The future of Twitter seemed to hang in the balance after its offices were locked down and key employees announced their departures in defiance of an ultimatum from new owner Elon Musk.
Fears grew that a fresh exodus would threaten the very existence of one of the world's most influential internet platforms, which serves as a key communication tool for the world's media, politicians, companies, and celebrities.
According to ex-employees and US media, hundreds of employees chose "no" to Musk's demand that they either be "extremely hardcore" or leave the company.
"So my friends are gone, the vision is murky, there is a storm coming and no financial upside. What would you do?" tweeted Peter Clowes, who refused Musk's final warning.
Musk, also the CEO of Tesla and SpaceX, has come under fire for radical changes at the California-based firm, which he bought less than a month ago for $44 billion.
He had already fired half of Twitter's 7,500 staff, scrapped a work-from-home policy, and imposed long hours, all while his attempts to overhaul the company face backlash and delays.
His stumbling attempts to revamp user verification with a controversial subscription service led to a slew of fake accounts and pranks, and prompted major advertisers to step away from the platform.
On Friday, Nov. 18, Musk appeared to be pressing on with his plans and reinstated previously banned accounts, including that of comedian Kathy Griffin, which had been taken down after she impersonated him on the site.
Musk however did not welcome back former US president Donald Trump, banned for inciting last year's attack on the Capitol by a mob seeking to overturn the results of the 2020 election.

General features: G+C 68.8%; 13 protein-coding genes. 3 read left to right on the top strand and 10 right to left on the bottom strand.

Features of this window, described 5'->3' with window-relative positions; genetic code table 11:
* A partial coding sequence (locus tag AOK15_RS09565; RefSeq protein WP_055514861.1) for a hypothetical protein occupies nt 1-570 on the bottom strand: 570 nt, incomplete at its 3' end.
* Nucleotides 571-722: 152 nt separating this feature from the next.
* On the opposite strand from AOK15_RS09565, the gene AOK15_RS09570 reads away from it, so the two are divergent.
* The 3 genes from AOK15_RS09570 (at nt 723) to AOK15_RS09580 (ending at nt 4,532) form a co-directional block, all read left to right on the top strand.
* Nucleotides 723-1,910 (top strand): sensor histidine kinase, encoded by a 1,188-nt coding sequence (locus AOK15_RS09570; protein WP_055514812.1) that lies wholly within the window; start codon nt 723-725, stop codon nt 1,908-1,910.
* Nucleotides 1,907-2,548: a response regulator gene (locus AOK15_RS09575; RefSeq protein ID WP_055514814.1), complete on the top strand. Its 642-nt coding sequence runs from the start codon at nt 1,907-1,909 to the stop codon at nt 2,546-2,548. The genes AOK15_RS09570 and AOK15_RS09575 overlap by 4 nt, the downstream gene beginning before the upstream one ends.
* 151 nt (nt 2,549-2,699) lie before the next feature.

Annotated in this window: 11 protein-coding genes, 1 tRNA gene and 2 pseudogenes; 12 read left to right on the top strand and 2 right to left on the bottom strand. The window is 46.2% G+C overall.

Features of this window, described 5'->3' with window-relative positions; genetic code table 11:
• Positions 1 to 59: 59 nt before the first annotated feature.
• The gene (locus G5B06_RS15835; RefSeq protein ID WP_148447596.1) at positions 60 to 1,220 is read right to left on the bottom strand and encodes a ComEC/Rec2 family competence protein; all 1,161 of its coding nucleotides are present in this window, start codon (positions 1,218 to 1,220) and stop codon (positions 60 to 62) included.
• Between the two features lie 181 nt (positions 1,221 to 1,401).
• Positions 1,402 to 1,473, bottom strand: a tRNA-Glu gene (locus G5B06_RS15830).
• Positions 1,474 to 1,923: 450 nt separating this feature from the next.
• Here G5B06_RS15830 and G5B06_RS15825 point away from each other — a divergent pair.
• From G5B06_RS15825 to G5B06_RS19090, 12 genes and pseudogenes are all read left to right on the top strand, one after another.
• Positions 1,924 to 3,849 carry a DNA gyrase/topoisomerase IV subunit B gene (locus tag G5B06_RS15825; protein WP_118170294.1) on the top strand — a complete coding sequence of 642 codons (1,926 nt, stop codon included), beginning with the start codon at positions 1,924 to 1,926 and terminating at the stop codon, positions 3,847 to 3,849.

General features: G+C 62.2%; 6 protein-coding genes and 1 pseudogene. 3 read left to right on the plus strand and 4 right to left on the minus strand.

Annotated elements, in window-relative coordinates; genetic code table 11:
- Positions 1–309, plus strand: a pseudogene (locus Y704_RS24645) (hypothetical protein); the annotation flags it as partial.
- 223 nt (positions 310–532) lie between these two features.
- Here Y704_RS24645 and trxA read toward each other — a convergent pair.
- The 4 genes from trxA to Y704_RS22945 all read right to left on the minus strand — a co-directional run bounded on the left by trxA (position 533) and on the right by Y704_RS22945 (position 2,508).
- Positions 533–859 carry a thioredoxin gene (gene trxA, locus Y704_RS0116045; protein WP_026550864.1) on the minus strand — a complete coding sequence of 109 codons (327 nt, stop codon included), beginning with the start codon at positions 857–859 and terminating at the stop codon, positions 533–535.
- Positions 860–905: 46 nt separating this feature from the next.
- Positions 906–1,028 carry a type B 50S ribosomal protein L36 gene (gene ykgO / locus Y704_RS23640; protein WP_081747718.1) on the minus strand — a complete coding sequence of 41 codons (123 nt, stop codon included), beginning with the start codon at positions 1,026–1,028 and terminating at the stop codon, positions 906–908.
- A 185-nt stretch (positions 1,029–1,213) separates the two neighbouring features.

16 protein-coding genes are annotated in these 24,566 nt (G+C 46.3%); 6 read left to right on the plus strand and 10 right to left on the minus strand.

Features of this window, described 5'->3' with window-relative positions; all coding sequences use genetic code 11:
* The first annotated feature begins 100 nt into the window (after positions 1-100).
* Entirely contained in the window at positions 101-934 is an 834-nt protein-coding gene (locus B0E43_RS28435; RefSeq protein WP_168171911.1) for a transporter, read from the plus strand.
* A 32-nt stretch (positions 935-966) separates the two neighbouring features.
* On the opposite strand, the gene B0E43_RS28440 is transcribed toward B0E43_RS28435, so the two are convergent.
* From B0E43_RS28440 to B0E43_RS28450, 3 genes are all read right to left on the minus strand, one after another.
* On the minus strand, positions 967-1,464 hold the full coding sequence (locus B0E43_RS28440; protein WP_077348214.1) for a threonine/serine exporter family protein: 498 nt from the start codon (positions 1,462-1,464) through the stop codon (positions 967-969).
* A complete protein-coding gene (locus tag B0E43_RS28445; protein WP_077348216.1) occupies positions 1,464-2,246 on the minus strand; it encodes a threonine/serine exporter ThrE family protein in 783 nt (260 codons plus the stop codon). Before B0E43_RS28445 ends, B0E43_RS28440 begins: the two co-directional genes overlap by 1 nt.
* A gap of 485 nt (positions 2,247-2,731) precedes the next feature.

"(The) Trump decision has not yet been made," he said.
'Not super worried'
Fevered talk of the site's imminent demise was driving record-high engagement on Twitter, according to Musk.
In a tweet, the South African-born billionaire said: "Record numbers of users are logging in to see if Twitter is dead, ironically making it more alive than ever!"
Musk added that the "best people are staying, so I'm not super worried."
Despite Musk's assurances, entry to Twitter's offices was temporarily closed, even with a badge, according to an internal message seen on US media.
In leaked emails reported in The New York Times, Musk asked engineers critical to the site's functioning to make their way to Twitter's headquarters in San Francisco to meet him in person.
Twitter did not respond to AFP requests for comment on the new measure.
In the ultimatum, Musk had asked staff to follow a link to affirm their commitment to "the new Twitter" by a certain time.
If they did not do so, they would have lost their jobs, receiving three months of severance pay.
Signs that government regulators were becoming impatient with Musk's handling of Twitter also grew, especially over the platform's ability to moderate content with a severely reduced headcount.
A group of US senators on Thursday said Musk's plans for the site "undermined the integrity and safety of the platform... despite clear warnings those changes would be abused for fraud, scams, and dangerous impersonation."
A top regulator for the European Union meanwhile said that Musk should be increasing the number of moderators in Europe, not reducing them.
Musk "knows perfectly well what the conditions are for Twitter to continue operating in Europe," EU commissioner Thierry Breton told French radio.
A spokesman for German Chancellor Olaf Scholz said the government was watching developments at Twitter "with growing concern" and reviewing its presence on the platform. (AFP)